Next government to resume halted FTA negotiations with China

--China reluctant to relax duties on already enlisted items under first phase of FTA

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ISLAMABAD: As Pakistan and China have failed to reach a consensus on the second phase of China-Pakistan Free Trade Agreement (CPFTA) this month, the next government in Pakistan will resume the talks to revise the FTA.

The two countries failed to make a breakthrough during the 10th round of parleys held at Islamabad early this month as the demands of Pakistan regarding relaxation in tariff were largely not accepted by China. According to officials at the Ministry of Commerce (MoC), the Chinese side was not ready to give concession on already negotiated items in the first phase of FTA. The Chinese negotiators, during the talks, emphasised negotiations on tariffs for new products while leaving the existing tariffs unchanged.

However, the officials claim, Pakistan demanded amendments in the existing tariff list besides negotiating on new products for bilateral trade. This demand was not accepted by the Chinese side resulting in a deadlock in negotiations for the second phase of FTA.

“As the Pakistani side is already short of exportable items, it wanted change in the existing duties under FTA to balance the present highly imbalanced bilateral trade. Under the existing duty structure, the bilateral trade is largely in favour of China,” said the officials. The total trade deficit of Pakistan stood at $32 billion out of which its deficit with China was $14 billion in last the financial year.

Insiders claim that the next round of talks might be held after the change of government in Pakistan. “I think the next government will resume negotiation with China as there is not enough time left for other extensive rounds of talks on this issue,” they said.

As per the 10th meeting of the second phase negotiation of China-Pakistan FTA held on April 2, at Islamabad led by Pakistan’s Federal Secretary for Commerce Younas Dagha and China’s Vice Minister Wang Shouwen, it was agreed that both sides would sign official minutes of the meeting at the end of the talks but it could not happen.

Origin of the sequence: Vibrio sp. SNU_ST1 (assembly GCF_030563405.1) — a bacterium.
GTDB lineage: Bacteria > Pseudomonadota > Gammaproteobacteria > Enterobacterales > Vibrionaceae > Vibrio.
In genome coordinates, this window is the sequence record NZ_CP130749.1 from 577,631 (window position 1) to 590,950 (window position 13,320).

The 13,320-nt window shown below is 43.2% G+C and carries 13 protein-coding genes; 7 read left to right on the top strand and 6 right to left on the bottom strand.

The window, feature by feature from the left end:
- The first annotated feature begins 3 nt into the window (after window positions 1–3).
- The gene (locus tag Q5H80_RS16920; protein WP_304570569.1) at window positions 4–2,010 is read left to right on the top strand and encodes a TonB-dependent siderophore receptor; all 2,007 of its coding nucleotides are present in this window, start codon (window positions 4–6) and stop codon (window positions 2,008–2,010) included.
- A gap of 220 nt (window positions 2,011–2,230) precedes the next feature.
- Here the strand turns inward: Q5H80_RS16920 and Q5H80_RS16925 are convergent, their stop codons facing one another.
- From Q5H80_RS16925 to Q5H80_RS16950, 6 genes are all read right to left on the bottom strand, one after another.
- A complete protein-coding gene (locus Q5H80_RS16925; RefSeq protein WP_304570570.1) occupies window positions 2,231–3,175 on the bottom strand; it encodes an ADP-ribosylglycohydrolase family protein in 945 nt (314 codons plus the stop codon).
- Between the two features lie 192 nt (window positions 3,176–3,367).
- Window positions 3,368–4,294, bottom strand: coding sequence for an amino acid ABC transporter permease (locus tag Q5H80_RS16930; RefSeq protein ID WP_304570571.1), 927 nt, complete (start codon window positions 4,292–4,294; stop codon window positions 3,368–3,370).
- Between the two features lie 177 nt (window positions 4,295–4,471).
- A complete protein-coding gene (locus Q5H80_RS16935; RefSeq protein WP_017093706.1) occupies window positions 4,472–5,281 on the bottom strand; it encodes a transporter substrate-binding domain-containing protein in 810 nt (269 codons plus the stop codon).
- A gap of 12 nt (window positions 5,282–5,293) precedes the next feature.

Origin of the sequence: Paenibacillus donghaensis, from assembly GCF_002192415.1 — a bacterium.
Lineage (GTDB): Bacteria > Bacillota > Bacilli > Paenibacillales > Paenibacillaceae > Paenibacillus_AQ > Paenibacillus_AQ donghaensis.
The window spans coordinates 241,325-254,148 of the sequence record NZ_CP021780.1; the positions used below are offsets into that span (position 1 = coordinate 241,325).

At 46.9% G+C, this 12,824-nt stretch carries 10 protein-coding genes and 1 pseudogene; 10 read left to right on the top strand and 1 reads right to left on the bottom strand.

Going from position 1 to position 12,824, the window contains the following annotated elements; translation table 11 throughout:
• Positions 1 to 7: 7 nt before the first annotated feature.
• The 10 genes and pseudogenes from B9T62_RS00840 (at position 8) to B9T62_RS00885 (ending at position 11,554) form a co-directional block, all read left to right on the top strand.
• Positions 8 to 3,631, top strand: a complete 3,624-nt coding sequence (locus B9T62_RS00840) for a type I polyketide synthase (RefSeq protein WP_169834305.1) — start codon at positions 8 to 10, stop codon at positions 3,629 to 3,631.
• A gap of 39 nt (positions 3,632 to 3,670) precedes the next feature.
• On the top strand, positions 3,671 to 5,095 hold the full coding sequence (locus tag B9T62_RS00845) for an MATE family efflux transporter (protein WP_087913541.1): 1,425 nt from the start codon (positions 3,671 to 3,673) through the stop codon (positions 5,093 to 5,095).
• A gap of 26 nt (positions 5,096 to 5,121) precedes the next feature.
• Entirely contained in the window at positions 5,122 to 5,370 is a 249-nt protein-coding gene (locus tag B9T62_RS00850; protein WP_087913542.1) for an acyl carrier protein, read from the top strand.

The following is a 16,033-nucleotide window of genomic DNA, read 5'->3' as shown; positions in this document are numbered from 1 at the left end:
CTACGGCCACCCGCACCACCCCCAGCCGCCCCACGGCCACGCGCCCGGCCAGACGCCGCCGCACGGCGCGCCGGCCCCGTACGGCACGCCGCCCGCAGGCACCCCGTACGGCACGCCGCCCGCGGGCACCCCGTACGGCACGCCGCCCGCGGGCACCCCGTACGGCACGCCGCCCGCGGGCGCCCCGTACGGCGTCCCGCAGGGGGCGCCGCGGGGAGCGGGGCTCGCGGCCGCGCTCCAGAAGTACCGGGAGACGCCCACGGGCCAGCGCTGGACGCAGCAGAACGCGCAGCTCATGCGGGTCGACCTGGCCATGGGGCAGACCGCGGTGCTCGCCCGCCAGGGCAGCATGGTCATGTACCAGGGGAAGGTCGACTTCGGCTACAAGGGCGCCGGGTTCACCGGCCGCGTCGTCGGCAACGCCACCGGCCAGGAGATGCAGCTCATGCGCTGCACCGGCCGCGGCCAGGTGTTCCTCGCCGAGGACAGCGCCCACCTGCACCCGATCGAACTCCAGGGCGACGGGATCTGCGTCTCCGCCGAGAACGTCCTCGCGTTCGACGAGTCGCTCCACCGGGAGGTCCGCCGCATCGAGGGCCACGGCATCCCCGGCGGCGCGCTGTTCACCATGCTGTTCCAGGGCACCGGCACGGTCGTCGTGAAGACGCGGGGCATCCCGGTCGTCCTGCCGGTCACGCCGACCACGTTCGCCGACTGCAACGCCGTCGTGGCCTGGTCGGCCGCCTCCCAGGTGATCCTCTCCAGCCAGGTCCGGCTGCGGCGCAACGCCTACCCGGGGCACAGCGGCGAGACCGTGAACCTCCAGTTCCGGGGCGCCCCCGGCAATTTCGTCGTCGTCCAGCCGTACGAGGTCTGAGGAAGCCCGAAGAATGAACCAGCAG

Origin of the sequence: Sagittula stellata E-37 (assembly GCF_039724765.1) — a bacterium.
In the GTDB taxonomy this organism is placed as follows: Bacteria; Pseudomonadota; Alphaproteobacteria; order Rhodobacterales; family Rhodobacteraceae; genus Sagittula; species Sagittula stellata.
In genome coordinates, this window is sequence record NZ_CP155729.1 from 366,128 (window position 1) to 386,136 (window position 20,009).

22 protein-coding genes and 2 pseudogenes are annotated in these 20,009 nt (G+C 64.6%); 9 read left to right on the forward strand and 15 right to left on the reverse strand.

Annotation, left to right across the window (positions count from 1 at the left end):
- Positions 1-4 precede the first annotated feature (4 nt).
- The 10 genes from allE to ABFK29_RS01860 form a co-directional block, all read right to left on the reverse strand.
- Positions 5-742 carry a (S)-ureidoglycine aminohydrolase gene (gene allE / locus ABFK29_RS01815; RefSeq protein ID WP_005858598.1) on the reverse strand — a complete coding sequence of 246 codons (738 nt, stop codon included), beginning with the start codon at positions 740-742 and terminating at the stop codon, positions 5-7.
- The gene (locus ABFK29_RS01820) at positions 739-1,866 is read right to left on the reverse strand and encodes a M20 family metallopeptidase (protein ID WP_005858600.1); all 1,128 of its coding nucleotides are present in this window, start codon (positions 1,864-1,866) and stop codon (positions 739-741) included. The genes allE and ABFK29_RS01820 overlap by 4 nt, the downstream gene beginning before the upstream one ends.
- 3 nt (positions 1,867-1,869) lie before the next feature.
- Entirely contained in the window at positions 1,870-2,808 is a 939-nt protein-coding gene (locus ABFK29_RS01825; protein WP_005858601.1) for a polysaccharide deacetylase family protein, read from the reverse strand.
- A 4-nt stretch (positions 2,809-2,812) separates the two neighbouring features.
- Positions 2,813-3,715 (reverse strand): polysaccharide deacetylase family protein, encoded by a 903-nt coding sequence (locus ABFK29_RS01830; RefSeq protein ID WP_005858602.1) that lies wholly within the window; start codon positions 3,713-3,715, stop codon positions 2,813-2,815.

According to sources during the past few rounds, deadlock was created several times due to China’s rigid stance.

Pakistan, sources claim, was demanding China to allow it to export at least 70 high priority items under the duty-free structure. Pakistan, the sources said, has sought some safeguards for local industry, Trade Reduction Modalities (TRMs) and specific mechanism for the balance of payment clause.

The clauses related to safeguards for local industry and balance of payments were not part of FTA-I but both clauses are proposed in FTA-II. Pakistan can invoke this clause if imports from China flood its markets and a need to protect the local industry is felt whereas the clause relating to balance of payment cannot be invoked for any one country. China’s proposed TRM for the second phase of the CPFTA entails overall tariff elimination on 90 per cent of tariff lines. On 70 per cent tariff lines, duties would be immediately reduced to zero on the date of entry into force of the second phase of CPFTA whereas the remaining 20 per cent tariff lines would be divided into two equal slabs.

Both sides are discussing issues relating to the structure of tariff reduction modality, including final elimination level, phase-out periods and response to key items of export interest, etc.

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